U.S. Department of Agriculture (USDA) Under Secretary for Food, Nutrition and Consumer Services Kevin Concannon on Feb. 16, announced a proposed rule designed to provide Supplemental Nutrition Assistance Program (SNAP) participants increased access to healthy foods by requiring stores that accept SNAP to stock a wider array of food choices.
“USDA is committed to expanding access for SNAP participants to the types of foods that are important to a healthy diet,” Concannon said. “This proposed rule ensures that retailers who accept SNAP benefits offer a variety of products to support healthy choices for those participating in the program.”
But the National Association of Convenience Stores (NACS) pointed out that the new rule would make it harder for convenience stores to participate in the program, which could ultimately make it harder for SNAP recipients to obtain the products they need.
The 2014 Farm Bill required USDA to develop regulations to ensure that stores that accept SNAP offer a broader variety of healthy food choices. The stocking provisions in the proposed rule would require SNAP-authorized retail establishments to offer a larger inventory and variety of healthy food options so that recipients have access to more healthy food choices. SNAP retailers would be required to offer seven varieties of qualifying foods in four staple food groups for sale on a continuous basis, along with perishable foods in at least three of the four staple food groups. The staple foods groups are dairy products; breads and cereals; meats, poultry and fish; and fruits and vegetables. In addition, the proposal calls for retailers to stock at least six units within each variety, leading to a total of at least 168 required food items per store.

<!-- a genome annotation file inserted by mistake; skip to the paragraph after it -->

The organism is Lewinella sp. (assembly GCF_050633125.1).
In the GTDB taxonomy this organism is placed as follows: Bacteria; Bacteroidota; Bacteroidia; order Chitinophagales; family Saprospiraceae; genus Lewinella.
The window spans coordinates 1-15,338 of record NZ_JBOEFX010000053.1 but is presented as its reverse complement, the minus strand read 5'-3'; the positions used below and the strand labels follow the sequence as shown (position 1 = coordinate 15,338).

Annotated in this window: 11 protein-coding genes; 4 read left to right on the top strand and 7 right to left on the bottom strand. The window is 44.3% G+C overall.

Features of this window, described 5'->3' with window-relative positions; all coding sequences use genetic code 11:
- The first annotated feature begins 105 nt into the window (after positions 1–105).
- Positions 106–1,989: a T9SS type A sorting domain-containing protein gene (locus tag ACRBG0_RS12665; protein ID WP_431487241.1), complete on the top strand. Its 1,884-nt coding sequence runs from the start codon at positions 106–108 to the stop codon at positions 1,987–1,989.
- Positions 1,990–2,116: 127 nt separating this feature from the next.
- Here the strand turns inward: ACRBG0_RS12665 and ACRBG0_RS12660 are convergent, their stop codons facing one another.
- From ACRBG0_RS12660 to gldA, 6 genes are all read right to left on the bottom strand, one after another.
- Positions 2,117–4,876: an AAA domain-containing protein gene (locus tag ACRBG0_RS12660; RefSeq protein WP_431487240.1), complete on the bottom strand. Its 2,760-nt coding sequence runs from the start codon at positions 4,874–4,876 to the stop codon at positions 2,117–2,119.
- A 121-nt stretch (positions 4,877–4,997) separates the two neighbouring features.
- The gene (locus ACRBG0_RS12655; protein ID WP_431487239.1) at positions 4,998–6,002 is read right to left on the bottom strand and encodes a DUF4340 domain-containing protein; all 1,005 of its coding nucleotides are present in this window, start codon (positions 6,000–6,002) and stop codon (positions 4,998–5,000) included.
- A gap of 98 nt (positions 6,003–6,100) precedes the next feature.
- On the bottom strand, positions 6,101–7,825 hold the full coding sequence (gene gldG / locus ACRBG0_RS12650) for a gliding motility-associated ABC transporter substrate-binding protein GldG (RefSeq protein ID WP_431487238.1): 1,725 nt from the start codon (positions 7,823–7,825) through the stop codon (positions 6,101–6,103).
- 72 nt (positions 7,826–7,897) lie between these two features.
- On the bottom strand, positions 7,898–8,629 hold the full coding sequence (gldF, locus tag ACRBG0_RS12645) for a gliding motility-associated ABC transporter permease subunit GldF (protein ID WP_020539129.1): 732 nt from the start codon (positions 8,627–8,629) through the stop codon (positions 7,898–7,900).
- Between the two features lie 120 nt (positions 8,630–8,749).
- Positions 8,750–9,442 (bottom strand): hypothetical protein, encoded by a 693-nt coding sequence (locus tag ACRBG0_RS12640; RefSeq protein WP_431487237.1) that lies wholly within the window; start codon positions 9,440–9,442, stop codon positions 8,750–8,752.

One problematic part of this proposal is it would prevent “multiple ingredient” items (think macaroni and cheese or cold pizza) from being counted in any staple food category or going toward a retailer’s “depth of stock” requirements, NACS pointed out. At present, multiple ingredient items can be counted in one staple food category depending on the main ingredient; (so currently mac and cheese could count as an item in the bread and cereals category since its main ingredient is pasta.) Not so under the new proposed rule. The proposal would also add a “stocking requirement” which would require that retailers always have to have six different units of any food item in a store at any given time.
USDA is working to ensure that access to food retailers is not hindered for SNAP participants as a result of this rule. Comments and suggestions on the proposed rule are encouraged to help USDA determine when, where, and if any flexibility should be provided to prevent reductions in SNAP client food access.
Comments on the proposed rule will be received for 60 (calendar) days. For more information see the Federal Register Notice.